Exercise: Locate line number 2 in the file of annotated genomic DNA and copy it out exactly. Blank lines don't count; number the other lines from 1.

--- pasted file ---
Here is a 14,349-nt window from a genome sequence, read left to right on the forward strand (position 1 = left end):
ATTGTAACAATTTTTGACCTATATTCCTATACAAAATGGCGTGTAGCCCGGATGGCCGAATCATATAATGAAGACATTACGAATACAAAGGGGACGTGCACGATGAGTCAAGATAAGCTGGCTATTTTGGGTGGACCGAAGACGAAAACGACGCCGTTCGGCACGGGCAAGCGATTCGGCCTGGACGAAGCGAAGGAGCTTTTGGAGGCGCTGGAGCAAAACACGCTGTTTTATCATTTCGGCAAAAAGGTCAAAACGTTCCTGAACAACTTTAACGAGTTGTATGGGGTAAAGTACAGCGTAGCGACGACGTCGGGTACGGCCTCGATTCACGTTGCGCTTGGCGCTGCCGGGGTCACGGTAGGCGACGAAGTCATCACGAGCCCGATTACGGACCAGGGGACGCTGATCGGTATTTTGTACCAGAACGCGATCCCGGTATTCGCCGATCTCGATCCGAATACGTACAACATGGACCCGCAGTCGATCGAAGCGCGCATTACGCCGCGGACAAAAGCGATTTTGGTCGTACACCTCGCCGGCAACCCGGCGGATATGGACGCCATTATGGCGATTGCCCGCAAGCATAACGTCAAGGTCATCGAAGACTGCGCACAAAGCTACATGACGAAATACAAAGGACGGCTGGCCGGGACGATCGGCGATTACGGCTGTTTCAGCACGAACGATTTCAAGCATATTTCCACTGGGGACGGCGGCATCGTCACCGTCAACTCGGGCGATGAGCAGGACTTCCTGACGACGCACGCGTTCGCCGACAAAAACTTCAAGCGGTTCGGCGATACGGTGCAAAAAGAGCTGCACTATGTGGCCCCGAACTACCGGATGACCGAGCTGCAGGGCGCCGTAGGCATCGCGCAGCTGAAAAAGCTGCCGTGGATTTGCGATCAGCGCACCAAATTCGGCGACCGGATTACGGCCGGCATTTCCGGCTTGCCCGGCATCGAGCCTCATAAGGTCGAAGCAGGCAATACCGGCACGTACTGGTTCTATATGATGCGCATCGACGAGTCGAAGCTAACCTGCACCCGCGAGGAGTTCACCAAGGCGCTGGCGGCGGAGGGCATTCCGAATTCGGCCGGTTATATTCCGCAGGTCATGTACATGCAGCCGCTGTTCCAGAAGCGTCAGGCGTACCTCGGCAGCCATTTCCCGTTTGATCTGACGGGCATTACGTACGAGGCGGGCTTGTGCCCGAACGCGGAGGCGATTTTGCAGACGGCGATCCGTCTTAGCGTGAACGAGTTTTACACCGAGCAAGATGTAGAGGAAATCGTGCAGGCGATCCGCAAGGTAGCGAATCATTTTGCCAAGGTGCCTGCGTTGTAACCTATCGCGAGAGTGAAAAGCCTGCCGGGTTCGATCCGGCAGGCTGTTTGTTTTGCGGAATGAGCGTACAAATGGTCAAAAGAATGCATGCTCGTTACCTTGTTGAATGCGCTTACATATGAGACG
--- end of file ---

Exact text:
ATTGTAACAATTTTTGACCTATATTCCTATACAAAATGGCGTGTAGCCCGGATGGCCGAATCATATAATGAAGACATTACGAATACAAAGGGGACGTGCACGATGAGTCAAGATAAGCTGGCTATTTTGGGTGGACCGAAGACGAAAACGACGCCGTTCGGCACGGGCAAGCGATTCGGCCTGGACGAAGCGAAGGAGCTTTTGGAGGCGCTGGAGCAAAACACGCTGTTTTATCATTTCGGCAAAAAGGTCAAAACGTTCCTGAACAACTTTAACGAGTTGTATGGGGTAAAGTACAGCGTAGCGACGACGTCGGGTACGGCCTCGATTCACGTTGCGCTTGGCGCTGCCGGGGTCACGGTAGGCGACGAAGTCATCACGAGCCCGATTACGGACCAGGGGACGCTGATCGGTATTTTGTACCAGAACGCGATCCCGGTATTCGCCGATCTCGATCCGAATACGTACAACATGGACCCGCAGTCGATCGAAGCGCGCATTACGCCGCGGACAAAAGCGATTTTGGTCGTACACCTCGCCGGCAACCCGGCGGATATGGACGCCATTATGGCGATTGCCCGCAAGCATAACGTCAAGGTCATCGAAGACTGCGCACAAAGCTACATGACGAAATACAAAGGACGGCTGGCCGGGACGATCGGCGATTACGGCTGTTTCAGCACGAACGATTTCAAGCATATTTCCACTGGGGACGGCGGCATCGTCACCGTCAACTCGGGCGATGAGCAGGACTTCCTGACGACGCACGCGTTCGCCGACAAAAACTTCAAGCGGTTCGGCGATACGGTGCAAAAAGAGCTGCACTATGTGGCCCCGAACTACCGGATGACCGAGCTGCAGGGCGCCGTAGGCATCGCGCAGCTGAAAAAGCTGCCGTGGATTTGCGATCAGCGCACCAAATTCGGCGACCGGATTACGGCCGGCATTTCCGGCTTGCCCGGCATCGAGCCTCATAAGGTCGAAGCAGGCAATACCGGCACGTACTGGTTCTATATGATGCGCATCGACGAGTCGAAGCTAACCTGCACCCGCGAGGAGTTCACCAAGGCGCTGGCGGCGGAGGGCATTCCGAATTCGGCCGGTTATATTCCGCAGGTCATGTACATGCAGCCGCTGTTCCAGAAGCGTCAGGCGTACCTCGGCAGCCATTTCCCGTTTGATCTGACGGGCATTACGTACGAGGCGGGCTTGTGCCCGAACGCGGAGGCGATTTTGCAGACGGCGATCCGTCTTAGCGTGAACGAGTTTTACACCGAGCAAGATGTAGAGGAAATCGTGCAGGCGATCCGCAAGGTAGCGAATCATTTTGCCAAGGTGCCTGCGTTGTAACCTATCGCGAGAGTGAAAAGCCTGCCGGGTTCGATCCGGCAGGCTGTTTGTTTTGCGGAATGAGCGTACAAATGGTCAAAAGAATGCATGCTCGTTACCTTGTTGAATGCGCTTACATATGAGACG